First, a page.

Millimetre waves are suitable for a large range of aplications. In radar and imaging their shorter wavelength compared to microwaves offers higher resolution and greater bandwidth, as well as narrower beamwidths and physically smaller hardware. Millimetre waves are also better than terahertz (THz), the infrared and the visible parts of the spectrum at penetrating obscurants such as dust and cloud. They also have better penetration through tissue and many materials than optical wavelengths.

The high frequency also makes mm-waves attractive for communications systems due to the high bandwidths that can be obtained, and frequencies on the order of 30GHz are used for both terrestial and satellite communications.

The mm-wave regime is particularly useful for spectroscopy of materials, both in Fourier transform type systems and for very high frequency magnetic resonance studies, where the higher fields that accompany measurements at high frequencies offer improved spectral resolution and experimental sensitivity.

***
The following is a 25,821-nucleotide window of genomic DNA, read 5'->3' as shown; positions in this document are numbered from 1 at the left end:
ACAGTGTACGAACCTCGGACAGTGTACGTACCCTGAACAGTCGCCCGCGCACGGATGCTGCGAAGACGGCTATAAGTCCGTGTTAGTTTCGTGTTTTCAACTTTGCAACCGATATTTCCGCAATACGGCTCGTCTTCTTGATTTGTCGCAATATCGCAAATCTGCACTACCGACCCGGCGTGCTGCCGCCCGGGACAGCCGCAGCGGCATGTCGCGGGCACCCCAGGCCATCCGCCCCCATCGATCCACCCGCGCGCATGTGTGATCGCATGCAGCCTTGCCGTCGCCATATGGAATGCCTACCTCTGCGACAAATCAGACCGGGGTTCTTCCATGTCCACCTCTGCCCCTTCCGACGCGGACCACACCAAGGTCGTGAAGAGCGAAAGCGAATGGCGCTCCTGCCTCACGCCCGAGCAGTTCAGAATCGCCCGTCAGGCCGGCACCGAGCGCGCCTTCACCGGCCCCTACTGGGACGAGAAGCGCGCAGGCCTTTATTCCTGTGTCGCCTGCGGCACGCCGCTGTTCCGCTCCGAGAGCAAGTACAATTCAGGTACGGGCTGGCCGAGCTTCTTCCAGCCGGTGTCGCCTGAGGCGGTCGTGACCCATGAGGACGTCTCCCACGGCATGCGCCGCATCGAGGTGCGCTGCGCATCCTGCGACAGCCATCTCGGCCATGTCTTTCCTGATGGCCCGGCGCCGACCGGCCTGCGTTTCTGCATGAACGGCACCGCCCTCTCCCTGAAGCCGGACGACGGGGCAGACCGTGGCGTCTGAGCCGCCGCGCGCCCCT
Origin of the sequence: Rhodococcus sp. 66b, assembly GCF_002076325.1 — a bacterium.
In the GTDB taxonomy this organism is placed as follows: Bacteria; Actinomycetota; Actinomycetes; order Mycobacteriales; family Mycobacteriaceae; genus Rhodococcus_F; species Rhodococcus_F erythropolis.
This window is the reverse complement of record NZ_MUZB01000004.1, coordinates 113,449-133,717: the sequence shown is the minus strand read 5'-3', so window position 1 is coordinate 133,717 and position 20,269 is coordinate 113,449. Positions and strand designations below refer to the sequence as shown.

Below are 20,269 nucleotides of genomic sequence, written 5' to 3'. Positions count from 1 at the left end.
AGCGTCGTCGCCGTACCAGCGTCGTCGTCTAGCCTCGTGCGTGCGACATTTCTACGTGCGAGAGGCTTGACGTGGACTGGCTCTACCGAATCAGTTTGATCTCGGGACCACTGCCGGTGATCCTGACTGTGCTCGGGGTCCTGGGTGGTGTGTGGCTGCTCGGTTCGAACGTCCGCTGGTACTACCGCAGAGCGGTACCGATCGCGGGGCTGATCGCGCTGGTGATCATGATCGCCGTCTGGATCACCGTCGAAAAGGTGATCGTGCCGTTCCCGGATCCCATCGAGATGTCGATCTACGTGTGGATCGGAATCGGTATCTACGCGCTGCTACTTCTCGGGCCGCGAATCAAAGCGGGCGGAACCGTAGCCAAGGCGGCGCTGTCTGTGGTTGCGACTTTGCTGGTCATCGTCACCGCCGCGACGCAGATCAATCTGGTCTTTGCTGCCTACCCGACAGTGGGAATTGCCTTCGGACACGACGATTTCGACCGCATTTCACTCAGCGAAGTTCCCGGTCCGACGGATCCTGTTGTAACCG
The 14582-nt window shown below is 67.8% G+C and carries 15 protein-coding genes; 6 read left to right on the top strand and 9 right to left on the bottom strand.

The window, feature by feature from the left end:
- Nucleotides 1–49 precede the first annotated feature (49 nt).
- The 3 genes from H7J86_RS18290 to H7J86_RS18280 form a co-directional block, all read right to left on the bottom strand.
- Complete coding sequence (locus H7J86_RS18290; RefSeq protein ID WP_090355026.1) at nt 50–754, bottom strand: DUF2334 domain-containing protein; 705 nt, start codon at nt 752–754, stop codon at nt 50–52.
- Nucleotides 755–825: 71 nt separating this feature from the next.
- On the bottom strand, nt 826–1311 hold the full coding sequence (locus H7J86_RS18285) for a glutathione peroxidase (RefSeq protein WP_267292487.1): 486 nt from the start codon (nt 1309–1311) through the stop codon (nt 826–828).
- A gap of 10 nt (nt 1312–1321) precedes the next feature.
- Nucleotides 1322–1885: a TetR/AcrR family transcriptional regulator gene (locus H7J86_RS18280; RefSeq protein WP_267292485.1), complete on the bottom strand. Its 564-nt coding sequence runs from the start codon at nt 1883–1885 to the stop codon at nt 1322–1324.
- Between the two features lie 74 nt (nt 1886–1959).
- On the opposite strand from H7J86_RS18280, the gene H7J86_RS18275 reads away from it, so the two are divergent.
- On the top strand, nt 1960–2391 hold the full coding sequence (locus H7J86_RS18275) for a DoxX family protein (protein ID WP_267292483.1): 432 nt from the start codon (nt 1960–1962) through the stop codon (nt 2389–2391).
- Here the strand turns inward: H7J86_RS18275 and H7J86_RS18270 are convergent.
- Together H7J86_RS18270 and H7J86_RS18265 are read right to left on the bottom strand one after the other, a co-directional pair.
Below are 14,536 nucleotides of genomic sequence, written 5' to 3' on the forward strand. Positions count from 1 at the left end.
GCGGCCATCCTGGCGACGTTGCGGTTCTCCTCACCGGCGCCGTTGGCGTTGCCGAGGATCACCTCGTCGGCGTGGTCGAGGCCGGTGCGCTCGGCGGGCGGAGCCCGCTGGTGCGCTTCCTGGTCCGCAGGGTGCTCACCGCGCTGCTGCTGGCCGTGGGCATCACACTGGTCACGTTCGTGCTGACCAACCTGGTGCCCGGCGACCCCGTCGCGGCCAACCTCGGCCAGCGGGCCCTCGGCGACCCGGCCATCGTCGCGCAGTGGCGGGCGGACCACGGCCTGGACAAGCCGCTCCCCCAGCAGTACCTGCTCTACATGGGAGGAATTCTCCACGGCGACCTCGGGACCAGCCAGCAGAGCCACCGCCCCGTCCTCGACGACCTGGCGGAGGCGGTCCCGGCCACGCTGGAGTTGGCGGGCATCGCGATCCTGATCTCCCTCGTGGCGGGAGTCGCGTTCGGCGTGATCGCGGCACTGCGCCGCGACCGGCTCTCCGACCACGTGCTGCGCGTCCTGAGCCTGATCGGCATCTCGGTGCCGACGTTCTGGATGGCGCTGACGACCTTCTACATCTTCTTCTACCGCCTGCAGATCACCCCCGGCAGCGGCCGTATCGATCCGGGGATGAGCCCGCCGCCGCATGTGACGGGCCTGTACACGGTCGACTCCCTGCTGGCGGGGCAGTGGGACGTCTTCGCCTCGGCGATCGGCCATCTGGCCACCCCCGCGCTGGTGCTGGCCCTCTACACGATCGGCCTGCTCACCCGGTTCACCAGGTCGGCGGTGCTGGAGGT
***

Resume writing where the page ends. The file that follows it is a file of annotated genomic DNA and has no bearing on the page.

Another area which exploits mm-waves is plasma diagnostics, where techniques such as reflectometry, polarimetry and radiometry are used to reveal the properties of plasmas in nuclear fusion experiments. Very high power mm-wave sources such as gyrotrons are used to heat the plasma in fusion experiments.

Millimetre waves at St Andrews

At St Andrews, we use mm-waves for imagingradaratmospheric studies and electron paramagnetic resonance spectroscopy. More on our research may be found using the links at the top.